She arrived at the house. All was silent. There was the girl again, standing still, looking down at the bare earth at her feet. The knife was still in her hand. Jeanie tackled her and the blade spun away, and she ripped the hood from the girl’s head. It was like a string had been cut, like a door had been battered down inside Jeanie’s head.
It was herself she was looking at. Jeanie Kramer, in her favorite red raincoat and muddy galoshes. Pasty and wide-eyed, her lips blue, her skin pocked with black, turning to decay, like old china.
Six dead bodies in the stream-bed at Willow Crossing. The spout of a hose pressed to the black, wet dirt, to the mouth of the warren, rats squeezing out, gasping for breath and then washed away. She had gathered them up and took them though the town, a lonely, desperate ghost, looking for anyone who would listen to her, listen to her whisper about how someone had murdered, someone awful, not her, not her, someone worse.
Why do you come around here causing mischief? What do you want?
She wanted so much. She wanted someone to know what she had done. She wanted someone to find her bones and bury her. She didn’t want people to forget her. She wanted to be a detective. . .
The house was so quiet. The knife was nowhere to be found.
Slowly, Jeanie rose to her feet. Her knees were muddy. Her fingers were red.
“I caught one,” she said crazily, and wandered down the driveway. It looked for a moment as if she were wringing her hands, her dirty fingers pinched tight around each other. But then it became clear that she was gripping her own arm, guiding herself along. “I caught one!”
She stumbled into the road, and then she began to run, on and on along the chipped yellow line. Cars passed her – a sad little ghost in a red raincoat – and the tall grasses began to dance, their scaly heads whispering in the wind, and behind, the house shrank and darkened, a black memory swallowed whole by the gathering dusk.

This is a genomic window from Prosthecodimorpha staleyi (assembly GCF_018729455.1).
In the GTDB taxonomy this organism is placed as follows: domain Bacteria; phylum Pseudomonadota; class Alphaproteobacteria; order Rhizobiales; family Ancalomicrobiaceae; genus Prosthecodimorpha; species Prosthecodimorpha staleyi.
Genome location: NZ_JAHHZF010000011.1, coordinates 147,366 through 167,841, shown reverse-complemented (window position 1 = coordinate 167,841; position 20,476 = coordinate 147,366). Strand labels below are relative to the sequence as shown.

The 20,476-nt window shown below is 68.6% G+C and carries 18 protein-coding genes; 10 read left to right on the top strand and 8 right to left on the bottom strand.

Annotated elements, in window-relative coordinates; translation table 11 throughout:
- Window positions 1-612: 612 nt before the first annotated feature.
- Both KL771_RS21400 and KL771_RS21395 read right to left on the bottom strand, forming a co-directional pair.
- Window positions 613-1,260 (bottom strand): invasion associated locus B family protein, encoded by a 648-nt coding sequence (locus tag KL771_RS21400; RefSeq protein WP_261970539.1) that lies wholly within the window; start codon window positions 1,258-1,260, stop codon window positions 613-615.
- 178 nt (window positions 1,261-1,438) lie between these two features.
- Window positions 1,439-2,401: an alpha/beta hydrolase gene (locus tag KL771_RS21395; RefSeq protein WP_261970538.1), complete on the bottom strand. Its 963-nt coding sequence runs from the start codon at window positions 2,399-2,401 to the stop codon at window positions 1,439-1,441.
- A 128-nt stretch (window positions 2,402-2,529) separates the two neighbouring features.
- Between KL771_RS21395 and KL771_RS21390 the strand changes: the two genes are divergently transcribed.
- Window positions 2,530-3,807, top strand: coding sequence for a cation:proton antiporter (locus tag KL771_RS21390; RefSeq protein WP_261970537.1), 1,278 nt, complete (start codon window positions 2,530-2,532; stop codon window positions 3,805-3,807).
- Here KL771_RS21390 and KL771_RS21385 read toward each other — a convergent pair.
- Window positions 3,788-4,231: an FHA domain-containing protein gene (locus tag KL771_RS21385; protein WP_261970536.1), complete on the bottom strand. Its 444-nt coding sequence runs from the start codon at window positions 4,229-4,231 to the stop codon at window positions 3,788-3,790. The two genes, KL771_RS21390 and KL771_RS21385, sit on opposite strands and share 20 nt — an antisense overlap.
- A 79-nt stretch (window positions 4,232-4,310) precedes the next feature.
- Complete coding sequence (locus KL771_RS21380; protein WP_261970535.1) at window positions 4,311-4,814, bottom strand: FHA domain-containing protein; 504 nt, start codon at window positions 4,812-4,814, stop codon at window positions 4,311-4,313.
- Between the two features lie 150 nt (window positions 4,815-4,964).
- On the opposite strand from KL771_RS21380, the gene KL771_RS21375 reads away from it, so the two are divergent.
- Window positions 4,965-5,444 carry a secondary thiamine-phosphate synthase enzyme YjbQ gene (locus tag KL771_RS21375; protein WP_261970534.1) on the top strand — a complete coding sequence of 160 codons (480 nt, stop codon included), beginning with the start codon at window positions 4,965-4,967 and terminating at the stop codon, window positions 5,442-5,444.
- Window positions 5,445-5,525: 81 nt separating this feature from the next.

* * *
Back in town, the librarian opened a book to replace the checkout sticker. The dedication quote caught her eye:
How comforting are our neighbor’s evils, distracting us ever from our own.
Well now, what have we here? A new story, collected from the adventures that have kept us so long away? By carrier pigeon and smoke signal, letters in the sky and messages sent on the wind, your four Curators have kept in contact even as we each traveled to the most far-flung, forgotten corners of worlds both real and decidedly not. We always knew we would return, and that our joyous reunion would be alight with tales of the things we had seen. Stuffed to the gills with cake and thrilled to all be in the same place again, we held our curious new treasures up to the light and debated where each might best fit in our Cabinet. Now, you might well imagine that on our journeys we encountered all manner of people, creatures, and objects, most–if not all–of which were not at first what they seemed to be. For that reason, our newest collection is on the theme of imposters.
Please, do enjoy.
The car pulled up outside a tiny house on a narrow street in a small village. None of it was familiar except Evie’s grandmother, already waiting on the front porch. Evie waved through the window and smushed her face up against the glass as her mother parked in the driveway. Grandma June waved back, a smile eating up all the wrinkles on her face.
The moment the car stopped, Evie yanked off her seatbelt and jumped out, running up to get her hug. Grandma June gave her lots of hugs in the week or two they spent together every summer, but this first one was always the best. Soft and squishy and perfumed with roses and talcum powder.
“Hello, my darling,” said Grandma June, squeezing the very breath out of Evie. “How are you today?”
“Good,” gasped Evie. Grandma let her go, and together they waited for Evie’s parents to join them with Evie’s small, green suitcase. Her mother had originally picked out a pink one, but no, Evie had wanted the green, the color of the apple skins that littered the kitchen counter while the smell of baking pie filled grandma’s house. They always baked a pie on their first day together, and they’d eat it with ice cream for dinner, making a pact not to tell Evie’s parents that there hadn’t been a vegetable in sight.
The pie had fruit in it, anyway. It was healthy.